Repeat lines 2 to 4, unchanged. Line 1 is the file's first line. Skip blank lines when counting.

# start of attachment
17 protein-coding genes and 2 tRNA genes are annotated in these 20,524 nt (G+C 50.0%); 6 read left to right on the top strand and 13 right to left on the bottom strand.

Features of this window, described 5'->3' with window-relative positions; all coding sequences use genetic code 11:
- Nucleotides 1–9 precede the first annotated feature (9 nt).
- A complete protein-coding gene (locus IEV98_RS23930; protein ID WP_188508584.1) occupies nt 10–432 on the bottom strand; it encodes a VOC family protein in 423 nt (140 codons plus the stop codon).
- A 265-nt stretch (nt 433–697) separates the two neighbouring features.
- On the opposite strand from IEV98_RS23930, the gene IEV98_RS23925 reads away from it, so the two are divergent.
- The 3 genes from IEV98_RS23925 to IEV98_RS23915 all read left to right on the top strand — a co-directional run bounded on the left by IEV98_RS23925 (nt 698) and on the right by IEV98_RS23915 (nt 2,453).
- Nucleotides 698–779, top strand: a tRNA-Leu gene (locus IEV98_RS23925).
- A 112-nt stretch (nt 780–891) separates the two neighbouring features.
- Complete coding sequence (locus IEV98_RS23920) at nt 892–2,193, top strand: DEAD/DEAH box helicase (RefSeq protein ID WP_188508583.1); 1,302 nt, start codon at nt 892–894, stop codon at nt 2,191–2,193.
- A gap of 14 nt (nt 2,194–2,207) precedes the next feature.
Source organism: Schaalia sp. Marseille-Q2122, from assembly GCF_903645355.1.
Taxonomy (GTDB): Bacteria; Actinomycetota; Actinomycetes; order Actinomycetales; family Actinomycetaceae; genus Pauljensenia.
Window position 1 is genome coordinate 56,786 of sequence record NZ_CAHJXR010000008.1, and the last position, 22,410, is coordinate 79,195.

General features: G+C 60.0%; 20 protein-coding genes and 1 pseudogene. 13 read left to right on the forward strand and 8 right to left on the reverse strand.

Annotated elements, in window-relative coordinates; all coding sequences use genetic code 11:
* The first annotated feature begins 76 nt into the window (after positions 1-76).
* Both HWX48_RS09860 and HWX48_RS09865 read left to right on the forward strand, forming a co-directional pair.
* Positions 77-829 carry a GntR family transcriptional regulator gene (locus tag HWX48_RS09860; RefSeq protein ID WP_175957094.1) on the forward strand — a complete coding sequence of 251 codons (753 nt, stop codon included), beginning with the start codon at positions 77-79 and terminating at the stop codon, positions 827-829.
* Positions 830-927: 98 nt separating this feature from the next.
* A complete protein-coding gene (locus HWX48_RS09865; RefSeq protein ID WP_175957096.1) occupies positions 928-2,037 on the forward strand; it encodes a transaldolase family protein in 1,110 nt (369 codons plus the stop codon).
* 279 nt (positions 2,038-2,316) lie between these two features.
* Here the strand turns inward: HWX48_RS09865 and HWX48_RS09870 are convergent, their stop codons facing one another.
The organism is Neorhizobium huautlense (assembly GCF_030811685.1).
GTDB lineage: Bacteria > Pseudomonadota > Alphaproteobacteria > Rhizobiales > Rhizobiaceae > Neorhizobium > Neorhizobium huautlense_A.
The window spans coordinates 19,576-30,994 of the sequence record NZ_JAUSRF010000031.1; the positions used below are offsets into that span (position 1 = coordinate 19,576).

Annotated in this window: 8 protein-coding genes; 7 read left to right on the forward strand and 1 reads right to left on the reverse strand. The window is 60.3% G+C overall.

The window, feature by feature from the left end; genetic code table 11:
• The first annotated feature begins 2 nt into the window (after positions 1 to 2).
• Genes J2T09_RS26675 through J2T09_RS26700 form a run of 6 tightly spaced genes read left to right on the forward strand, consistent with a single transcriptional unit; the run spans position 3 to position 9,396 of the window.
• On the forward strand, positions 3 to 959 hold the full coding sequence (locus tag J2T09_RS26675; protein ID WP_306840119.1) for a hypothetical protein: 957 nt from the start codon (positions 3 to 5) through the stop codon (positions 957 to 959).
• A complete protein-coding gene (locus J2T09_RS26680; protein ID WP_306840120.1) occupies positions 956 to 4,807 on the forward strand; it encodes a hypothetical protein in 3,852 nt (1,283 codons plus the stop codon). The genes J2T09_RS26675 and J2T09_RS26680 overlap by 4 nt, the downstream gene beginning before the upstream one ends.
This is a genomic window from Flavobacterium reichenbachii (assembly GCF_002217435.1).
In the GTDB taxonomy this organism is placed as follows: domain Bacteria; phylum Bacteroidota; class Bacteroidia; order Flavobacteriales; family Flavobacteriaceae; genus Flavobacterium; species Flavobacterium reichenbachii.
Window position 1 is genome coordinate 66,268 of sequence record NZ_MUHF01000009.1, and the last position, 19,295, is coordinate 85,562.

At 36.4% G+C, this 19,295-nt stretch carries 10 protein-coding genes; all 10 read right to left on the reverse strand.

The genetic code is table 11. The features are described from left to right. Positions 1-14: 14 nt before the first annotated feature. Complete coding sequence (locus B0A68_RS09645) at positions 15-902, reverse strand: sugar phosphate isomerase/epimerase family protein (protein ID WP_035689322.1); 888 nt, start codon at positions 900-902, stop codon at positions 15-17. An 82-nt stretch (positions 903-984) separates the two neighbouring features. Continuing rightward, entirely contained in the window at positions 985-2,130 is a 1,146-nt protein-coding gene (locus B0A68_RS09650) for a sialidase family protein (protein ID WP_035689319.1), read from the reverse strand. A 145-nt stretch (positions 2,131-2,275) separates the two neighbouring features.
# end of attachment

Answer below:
Features of this window, described 5'->3' with window-relative positions; all coding sequences use genetic code 11:
- Nucleotides 1–9 precede the first annotated feature (9 nt).
- A complete protein-coding gene (locus IEV98_RS23930; protein ID WP_188508584.1) occupies nt 10–432 on the bottom strand; it encodes a VOC family protein in 423 nt (140 codons plus the stop codon).